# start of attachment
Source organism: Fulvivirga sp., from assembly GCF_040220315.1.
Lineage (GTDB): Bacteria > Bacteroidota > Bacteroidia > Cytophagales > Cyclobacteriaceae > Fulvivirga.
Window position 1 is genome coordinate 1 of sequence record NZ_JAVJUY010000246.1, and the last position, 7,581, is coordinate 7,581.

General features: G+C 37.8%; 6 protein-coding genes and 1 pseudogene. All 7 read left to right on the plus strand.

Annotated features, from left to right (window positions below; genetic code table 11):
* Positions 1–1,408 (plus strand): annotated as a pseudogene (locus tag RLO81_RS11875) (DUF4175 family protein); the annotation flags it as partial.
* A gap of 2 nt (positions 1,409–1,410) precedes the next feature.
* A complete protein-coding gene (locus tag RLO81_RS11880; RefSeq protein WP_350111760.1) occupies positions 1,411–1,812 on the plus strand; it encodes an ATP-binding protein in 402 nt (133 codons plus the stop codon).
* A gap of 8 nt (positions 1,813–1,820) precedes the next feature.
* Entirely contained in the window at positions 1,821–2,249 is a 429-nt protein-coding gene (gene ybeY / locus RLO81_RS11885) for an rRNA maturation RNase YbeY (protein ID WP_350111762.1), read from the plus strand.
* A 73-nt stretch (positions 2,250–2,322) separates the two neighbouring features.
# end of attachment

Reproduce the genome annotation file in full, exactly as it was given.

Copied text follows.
Source organism: Fulvivirga sp., from assembly GCF_040220315.1.
Lineage (GTDB): Bacteria > Bacteroidota > Bacteroidia > Cytophagales > Cyclobacteriaceae > Fulvivirga.
Window position 1 is genome coordinate 1 of sequence record NZ_JAVJUY010000246.1, and the last position, 7,581, is coordinate 7,581.

General features: G+C 37.8%; 6 protein-coding genes and 1 pseudogene. All 7 read left to right on the plus strand.

Annotated features, from left to right (window positions below; genetic code table 11):
* Positions 1–1,408 (plus strand): annotated as a pseudogene (locus tag RLO81_RS11875) (DUF4175 family protein); the annotation flags it as partial.
* A gap of 2 nt (positions 1,409–1,410) precedes the next feature.
* A complete protein-coding gene (locus tag RLO81_RS11880; RefSeq protein WP_350111760.1) occupies positions 1,411–1,812 on the plus strand; it encodes an ATP-binding protein in 402 nt (133 codons plus the stop codon).
* A gap of 8 nt (positions 1,813–1,820) precedes the next feature.
* Entirely contained in the window at positions 1,821–2,249 is a 429-nt protein-coding gene (gene ybeY / locus RLO81_RS11885) for an rRNA maturation RNase YbeY (protein ID WP_350111762.1), read from the plus strand.
* A 73-nt stretch (positions 2,250–2,322) separates the two neighbouring features.